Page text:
SIMaP and LEGI have been closely collaborating on cavitation erosion modeling since 2012. The problem has been first adressed using an inverse Finite Element method to estimate the flow aggressiveness (Ph.D. S. Roy 2015). The modeling of plasticity induced by a single bubble collapse has then been performed using a fluid/structure interaction scheme based on a coupling between a Finite Element code and a Computational Fluid Dynamics solver (Ph.D. Y. Paquette 2017). The coupling scheme has been recently improved using a compressible fluid solver (Ph.D. P. Sarkar 2019). Finally, the bubble collapse and the plasticity induced in the solid have been simultaneously simulated using a 2D axisymmetric Smoothed Particle Hydrodynamics model as shown in the animation below (Ph.D. S. Joshi 2018). The ongoing work will now focus on the development of a dynamic model of crack initiation and propagation which could predict the damage observed during cavitation erosion (see figure below on the right).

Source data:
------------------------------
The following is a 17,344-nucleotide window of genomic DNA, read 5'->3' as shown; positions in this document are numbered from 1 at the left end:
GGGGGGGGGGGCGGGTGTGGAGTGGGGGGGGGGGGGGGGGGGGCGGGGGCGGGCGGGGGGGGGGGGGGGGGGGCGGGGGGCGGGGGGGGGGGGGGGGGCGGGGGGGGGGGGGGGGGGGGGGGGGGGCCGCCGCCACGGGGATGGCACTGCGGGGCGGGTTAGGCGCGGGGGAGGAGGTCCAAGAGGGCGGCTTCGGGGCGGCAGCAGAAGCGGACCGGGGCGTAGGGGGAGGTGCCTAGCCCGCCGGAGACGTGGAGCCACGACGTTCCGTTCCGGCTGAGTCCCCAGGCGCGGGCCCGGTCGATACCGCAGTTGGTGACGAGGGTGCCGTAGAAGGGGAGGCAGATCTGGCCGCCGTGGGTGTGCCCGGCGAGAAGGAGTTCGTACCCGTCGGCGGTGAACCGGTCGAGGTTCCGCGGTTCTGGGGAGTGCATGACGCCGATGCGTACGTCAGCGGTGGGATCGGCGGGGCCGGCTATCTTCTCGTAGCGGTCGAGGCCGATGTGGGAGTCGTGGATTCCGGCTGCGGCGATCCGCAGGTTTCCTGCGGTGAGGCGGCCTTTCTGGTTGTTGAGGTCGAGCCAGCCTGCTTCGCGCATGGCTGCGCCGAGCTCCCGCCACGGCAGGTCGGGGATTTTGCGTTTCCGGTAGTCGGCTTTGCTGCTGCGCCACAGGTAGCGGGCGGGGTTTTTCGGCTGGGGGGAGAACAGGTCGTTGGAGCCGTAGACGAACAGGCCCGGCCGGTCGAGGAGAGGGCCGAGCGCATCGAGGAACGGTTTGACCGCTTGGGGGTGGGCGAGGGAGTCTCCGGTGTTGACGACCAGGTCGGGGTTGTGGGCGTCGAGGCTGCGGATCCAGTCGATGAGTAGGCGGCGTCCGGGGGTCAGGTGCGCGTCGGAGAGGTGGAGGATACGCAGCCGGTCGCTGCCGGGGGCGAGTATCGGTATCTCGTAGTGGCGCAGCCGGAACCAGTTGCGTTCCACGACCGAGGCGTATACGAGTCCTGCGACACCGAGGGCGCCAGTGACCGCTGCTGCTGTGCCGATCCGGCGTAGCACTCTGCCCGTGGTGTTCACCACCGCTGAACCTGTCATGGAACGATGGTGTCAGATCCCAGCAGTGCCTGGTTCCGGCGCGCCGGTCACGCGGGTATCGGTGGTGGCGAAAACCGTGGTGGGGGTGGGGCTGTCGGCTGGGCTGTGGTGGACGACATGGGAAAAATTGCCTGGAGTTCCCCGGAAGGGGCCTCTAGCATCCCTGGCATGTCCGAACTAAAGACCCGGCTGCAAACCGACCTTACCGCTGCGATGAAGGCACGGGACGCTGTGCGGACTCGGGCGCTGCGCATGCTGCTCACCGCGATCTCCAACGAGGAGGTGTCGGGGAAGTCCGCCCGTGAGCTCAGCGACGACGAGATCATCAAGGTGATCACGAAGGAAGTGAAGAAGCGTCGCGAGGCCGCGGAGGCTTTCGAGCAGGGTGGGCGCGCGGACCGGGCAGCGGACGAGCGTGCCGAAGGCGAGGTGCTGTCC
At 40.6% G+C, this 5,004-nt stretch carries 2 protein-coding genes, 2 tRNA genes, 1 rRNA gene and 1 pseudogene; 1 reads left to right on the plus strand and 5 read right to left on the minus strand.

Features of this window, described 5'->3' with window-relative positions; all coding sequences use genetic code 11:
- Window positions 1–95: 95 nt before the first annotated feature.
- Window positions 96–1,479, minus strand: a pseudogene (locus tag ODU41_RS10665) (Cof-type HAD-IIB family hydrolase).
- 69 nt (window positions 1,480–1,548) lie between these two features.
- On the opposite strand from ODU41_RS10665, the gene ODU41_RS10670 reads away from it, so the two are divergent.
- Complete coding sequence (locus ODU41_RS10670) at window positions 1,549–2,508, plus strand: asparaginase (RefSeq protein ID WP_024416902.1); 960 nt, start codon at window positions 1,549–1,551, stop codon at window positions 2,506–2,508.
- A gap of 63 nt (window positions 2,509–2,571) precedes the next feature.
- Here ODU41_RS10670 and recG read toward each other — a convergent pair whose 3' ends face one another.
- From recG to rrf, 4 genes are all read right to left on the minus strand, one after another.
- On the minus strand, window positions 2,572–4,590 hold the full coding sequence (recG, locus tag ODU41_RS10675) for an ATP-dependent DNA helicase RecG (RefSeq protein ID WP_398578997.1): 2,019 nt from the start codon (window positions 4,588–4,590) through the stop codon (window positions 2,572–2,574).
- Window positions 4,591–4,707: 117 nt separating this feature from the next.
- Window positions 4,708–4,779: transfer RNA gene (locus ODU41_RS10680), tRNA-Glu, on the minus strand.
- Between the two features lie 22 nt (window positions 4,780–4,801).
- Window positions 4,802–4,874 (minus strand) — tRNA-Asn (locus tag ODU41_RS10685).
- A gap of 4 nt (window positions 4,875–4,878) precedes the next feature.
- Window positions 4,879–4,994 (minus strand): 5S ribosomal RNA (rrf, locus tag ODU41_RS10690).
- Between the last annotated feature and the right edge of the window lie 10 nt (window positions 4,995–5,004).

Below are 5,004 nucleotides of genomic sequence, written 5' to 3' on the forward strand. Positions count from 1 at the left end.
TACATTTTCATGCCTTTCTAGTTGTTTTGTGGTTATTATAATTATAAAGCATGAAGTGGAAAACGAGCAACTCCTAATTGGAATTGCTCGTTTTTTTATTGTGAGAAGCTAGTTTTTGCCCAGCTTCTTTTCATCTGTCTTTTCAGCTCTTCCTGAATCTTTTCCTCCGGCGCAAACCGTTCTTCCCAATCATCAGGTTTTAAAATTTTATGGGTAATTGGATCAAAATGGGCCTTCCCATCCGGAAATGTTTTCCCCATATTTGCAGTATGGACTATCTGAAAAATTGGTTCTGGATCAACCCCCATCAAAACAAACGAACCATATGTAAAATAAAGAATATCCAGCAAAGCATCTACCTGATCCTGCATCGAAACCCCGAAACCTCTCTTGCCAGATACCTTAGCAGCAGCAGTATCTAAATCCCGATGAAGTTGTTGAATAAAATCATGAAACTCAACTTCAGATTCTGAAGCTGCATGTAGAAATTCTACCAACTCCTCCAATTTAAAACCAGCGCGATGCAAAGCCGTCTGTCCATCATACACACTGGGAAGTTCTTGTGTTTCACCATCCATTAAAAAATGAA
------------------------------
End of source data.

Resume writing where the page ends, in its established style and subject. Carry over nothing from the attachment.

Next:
SPH modeling of plasticity induced by a single bubble collapse Crack observed in SEM in a eroded zone
   

Plasticity in metallic glasses